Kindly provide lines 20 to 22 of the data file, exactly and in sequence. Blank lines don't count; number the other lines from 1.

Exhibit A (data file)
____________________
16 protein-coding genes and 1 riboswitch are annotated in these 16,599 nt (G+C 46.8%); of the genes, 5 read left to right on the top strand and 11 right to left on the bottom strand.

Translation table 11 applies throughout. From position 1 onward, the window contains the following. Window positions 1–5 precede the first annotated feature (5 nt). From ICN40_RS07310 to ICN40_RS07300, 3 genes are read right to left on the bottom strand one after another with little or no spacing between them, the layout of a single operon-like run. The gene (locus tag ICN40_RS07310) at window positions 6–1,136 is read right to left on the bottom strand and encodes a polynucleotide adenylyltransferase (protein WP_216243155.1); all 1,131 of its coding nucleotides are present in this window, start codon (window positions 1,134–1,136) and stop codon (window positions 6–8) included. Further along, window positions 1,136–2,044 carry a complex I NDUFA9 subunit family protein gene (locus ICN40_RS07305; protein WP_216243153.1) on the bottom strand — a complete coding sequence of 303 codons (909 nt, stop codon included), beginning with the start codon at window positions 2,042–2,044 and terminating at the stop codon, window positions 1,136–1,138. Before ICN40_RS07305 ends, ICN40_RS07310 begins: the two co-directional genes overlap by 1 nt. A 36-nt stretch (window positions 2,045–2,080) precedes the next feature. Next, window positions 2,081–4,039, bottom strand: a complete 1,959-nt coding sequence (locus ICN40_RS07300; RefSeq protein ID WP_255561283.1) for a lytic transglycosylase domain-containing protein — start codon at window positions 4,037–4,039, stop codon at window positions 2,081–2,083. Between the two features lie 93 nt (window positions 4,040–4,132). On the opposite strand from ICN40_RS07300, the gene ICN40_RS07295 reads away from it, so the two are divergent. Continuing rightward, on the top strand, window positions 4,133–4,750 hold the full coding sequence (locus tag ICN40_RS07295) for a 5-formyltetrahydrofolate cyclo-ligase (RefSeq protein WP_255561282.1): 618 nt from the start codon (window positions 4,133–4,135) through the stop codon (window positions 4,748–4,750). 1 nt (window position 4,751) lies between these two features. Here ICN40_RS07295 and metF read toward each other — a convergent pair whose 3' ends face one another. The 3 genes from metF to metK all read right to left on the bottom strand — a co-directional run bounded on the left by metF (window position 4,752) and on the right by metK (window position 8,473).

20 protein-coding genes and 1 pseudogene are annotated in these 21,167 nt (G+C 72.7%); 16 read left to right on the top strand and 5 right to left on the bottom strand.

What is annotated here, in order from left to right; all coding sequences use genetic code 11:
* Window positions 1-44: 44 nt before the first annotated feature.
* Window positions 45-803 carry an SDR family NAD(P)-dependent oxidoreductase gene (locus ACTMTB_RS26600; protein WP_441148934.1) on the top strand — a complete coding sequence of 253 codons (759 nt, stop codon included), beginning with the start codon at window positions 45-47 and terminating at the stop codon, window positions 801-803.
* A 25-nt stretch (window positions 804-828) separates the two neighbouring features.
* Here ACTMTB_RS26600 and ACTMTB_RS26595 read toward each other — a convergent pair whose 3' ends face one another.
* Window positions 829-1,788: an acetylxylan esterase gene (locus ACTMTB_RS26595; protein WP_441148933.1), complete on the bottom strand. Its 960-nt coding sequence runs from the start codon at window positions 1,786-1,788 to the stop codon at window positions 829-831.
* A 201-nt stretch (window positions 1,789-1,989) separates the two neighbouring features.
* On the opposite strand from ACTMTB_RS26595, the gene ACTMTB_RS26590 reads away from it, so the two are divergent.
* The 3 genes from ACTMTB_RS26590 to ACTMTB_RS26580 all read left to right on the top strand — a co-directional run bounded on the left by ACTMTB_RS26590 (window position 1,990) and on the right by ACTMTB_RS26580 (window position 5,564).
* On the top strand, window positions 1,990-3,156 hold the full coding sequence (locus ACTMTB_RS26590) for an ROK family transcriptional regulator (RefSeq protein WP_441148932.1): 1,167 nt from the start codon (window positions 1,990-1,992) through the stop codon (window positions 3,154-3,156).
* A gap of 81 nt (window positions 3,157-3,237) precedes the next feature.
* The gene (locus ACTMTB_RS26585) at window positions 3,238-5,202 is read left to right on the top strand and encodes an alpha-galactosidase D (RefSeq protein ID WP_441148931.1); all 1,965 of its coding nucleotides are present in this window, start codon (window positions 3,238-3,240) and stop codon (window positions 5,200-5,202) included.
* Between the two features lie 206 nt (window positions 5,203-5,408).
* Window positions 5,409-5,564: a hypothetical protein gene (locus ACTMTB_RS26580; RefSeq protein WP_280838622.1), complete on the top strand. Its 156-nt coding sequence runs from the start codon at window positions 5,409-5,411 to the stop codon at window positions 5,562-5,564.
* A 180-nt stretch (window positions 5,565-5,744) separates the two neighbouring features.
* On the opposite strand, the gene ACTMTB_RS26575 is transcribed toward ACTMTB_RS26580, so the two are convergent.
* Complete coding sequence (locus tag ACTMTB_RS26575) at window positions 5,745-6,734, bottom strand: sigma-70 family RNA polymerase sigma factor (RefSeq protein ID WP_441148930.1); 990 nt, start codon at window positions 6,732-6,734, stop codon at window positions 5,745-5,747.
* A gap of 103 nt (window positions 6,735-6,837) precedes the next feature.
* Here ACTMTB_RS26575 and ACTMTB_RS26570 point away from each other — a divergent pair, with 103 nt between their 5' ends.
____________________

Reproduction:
* Complete coding sequence (locus tag ACTMTB_RS26575) at window positions 5,745-6,734, bottom strand: sigma-70 family RNA polymerase sigma factor (RefSeq protein ID WP_441148930.1); 990 nt, start codon at window positions 6,732-6,734, stop codon at window positions 5,745-5,747.
* A gap of 103 nt (window positions 6,735-6,837) precedes the next feature.
* Here ACTMTB_RS26575 and ACTMTB_RS26570 point away from each other — a divergent pair, with 103 nt between their 5' ends.